Sunday, 12 April 2015

NHS staff would engage police action against Ashya King`s parents again

"Doctors and nurses at Southampton General Hospital told BBC South about the ‘outpouring of hatred’ they received from members of the public amid the ‘tsunami of media interest’ and how in their view young Ashya’s life was ‘put… at huge risk’ by his parents...." [ I think the public recognised that Ashya`s parents were fighting for his life.]

"Five-year-old Ashya King was removed from hospital, where he was being treated for a brain tumour, by his parents. At the time he could not swallow and had to be fed through his nose."

"Sister Mandy Frisby, who cared for him, told BBC South: "The dangers to Ashya would be that the feed going into his stomach could go into his lungs and that could have very serious consequences… He could die…. It just seemed… so unsafe, this child was so vulnerable, and they were so caring and I just couldn’t put the two together." [Here`s how to put it together. The parents had decided that Ashya was too weak to withstand the NHS treatment on offer. They wasted no time and transported their son safely to Europe for alternative treatment.]

"Another member of the nursing staff, Matron Kate Pye, said: "Through the use of media, through YouTube, they were showing a child who was being fed but nobody knew that they didn’t know how to feed him… We were really glad he was safe, but actually, fundamentally, they put him at huge risk. And if you asked me again, ‘Would I phone the police?’ the answer would be yes every time. Because if something had happened to that little boy in that car, then we would have been accountable for that."...[No it was the parents` decision.]

"The Kings took the decision to take Ashya to Prague to seek proton therapy. His doctors had recommended a course of radiotherapy and chemotherapy. But the Kings were concerned that was a danger to their son and wanted to try a different treatment abroad. The NHS trust involved had agreed to help with this, but the Kings would have to pay for it privately."

"After Ashya had left the UK and gone to Prague, in an unprecedented move, the NHS agreed to pay for his proton therapy, against the advice of its own independent experts. The clinicians at Southampton say that decision has left doctors across the country in a difficult position."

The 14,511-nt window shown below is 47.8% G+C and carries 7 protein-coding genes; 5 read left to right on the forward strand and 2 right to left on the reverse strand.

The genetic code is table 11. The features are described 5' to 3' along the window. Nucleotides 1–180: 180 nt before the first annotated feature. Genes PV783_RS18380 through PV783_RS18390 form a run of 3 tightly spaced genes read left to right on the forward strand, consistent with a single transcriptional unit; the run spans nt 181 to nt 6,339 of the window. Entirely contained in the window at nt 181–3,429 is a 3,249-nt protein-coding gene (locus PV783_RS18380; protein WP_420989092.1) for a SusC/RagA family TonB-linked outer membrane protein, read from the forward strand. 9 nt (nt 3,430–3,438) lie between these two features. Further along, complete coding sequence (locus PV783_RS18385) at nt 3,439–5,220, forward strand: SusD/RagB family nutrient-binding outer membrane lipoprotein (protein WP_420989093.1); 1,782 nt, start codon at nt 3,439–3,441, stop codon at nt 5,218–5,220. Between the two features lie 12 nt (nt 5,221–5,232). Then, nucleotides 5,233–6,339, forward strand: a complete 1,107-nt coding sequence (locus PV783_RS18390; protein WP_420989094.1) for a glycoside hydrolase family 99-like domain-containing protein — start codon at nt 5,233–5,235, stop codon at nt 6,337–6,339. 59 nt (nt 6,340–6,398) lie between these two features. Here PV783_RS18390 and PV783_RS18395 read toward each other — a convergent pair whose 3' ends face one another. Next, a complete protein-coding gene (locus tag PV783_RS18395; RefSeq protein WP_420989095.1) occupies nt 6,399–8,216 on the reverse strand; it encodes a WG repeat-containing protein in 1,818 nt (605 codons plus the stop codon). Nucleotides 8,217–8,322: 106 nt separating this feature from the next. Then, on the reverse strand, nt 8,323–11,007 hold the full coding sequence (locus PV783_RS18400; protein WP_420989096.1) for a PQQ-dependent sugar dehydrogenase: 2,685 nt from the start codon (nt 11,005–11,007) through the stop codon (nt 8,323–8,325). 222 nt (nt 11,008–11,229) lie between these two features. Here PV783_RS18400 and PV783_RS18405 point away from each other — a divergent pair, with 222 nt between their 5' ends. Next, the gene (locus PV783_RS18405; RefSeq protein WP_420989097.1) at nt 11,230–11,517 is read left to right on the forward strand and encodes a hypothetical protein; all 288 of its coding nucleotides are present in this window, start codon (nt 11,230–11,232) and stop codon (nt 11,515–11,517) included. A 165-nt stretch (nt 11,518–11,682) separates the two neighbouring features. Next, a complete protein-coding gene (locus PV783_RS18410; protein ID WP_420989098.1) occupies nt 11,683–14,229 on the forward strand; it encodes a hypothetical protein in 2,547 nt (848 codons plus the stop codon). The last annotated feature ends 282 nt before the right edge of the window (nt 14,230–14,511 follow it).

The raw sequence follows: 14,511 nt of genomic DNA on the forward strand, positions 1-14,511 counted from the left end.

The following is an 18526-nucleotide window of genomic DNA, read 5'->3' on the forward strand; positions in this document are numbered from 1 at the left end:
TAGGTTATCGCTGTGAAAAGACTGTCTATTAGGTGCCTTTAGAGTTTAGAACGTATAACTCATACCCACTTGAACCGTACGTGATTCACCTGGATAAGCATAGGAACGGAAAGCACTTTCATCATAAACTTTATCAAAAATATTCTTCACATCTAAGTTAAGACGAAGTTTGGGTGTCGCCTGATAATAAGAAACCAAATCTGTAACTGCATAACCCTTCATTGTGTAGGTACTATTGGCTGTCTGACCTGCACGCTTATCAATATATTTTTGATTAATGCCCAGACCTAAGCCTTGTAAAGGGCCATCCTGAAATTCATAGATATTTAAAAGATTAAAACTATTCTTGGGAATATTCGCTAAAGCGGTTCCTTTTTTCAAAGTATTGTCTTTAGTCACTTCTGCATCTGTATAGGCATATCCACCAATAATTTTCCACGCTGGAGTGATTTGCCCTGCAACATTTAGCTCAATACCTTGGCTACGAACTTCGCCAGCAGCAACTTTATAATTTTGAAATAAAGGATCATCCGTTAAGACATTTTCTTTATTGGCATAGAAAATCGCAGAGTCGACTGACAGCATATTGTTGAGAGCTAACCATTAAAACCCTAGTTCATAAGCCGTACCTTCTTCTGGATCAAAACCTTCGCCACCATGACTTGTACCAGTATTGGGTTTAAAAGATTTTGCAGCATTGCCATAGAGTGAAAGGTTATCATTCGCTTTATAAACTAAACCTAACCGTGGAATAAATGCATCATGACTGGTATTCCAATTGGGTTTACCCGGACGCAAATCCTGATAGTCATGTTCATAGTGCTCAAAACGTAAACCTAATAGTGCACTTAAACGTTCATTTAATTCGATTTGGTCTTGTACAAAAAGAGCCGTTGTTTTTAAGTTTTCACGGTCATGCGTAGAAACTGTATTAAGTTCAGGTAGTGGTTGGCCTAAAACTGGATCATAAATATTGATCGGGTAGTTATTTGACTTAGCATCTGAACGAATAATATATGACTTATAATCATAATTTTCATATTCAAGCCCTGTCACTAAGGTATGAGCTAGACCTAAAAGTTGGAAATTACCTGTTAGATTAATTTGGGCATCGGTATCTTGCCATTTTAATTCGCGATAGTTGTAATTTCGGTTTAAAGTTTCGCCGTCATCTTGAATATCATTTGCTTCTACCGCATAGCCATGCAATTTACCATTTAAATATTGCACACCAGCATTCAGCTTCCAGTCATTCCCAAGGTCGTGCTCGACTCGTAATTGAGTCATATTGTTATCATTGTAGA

"Dr Peter Wilson said: "It does put clinicians in an impossible position because we now have to try to explain to families why one child... is getting a form of treatment, why they can’t and they’ve got the same tumour… And that’s deeply unfair when the NHS is supposed to be about equal healthcare for all." [Should Ashya have been sacrificed for the sake of equality? What parent could go along with that?]

"Paediatric Oncology Consultant Dr Ramya Ramanujachar said: "I don’t think the parents can look after their own child with a brain tumour and be not only the carers but also the professionals directing, managing and dictating their child’s treatment." [The Kings had done their research and were aware of an alternative treatment. Proton Therapy targets the tumour but avoids damage to other vital organs. Dr Ramanujachar overstates his case.]

Ashya – The Untold Story is available nationally on BBC iPlayer.
Judgement by the Honourable Mr Justice Baker
"The course of treatment proposed by Mr and Mrs King is entirely reasonable. Ashya has a serious medical condition. Any parents in the position of Mr and Mrs King would do whatever they could to explore all options. Some parents would follow the advice of the local doctors to use conventional radiotherapy, others would prefer the relatively untested option of proton therapy (assuming the funds can be made available to meet the cost of transport and treatment) in the hope that the toxic effects of radiation will be reduced. Both courses are reasonable and it is the parents who bear the heavy responsibility of making the decision. It is no business of this court, or any other public authority, to interfere with their decision."

1 comment:

  1. The Kings were not acting as Ashya's carers and professionals as stated by Dr Ramya Ramanujachar. They procured the services of professionals as required and in no way attempted to administer the therapy themselves. They were acting as carers and guardians. Another term for this would be "parents".

    This is the most worrying aspect of this case and of recent developments in Scotland (a system demanding parental compliance with medical advice), the state appears to be demanding ultimate parental authority. The Kings decision to exercise that authority themselves was the reason for the crushing decent of state power.

    As far as the doctors and nurses on the BBC video, how dare they do what they did, how dare they. They should be ashamed; sadly they cannot manage even that.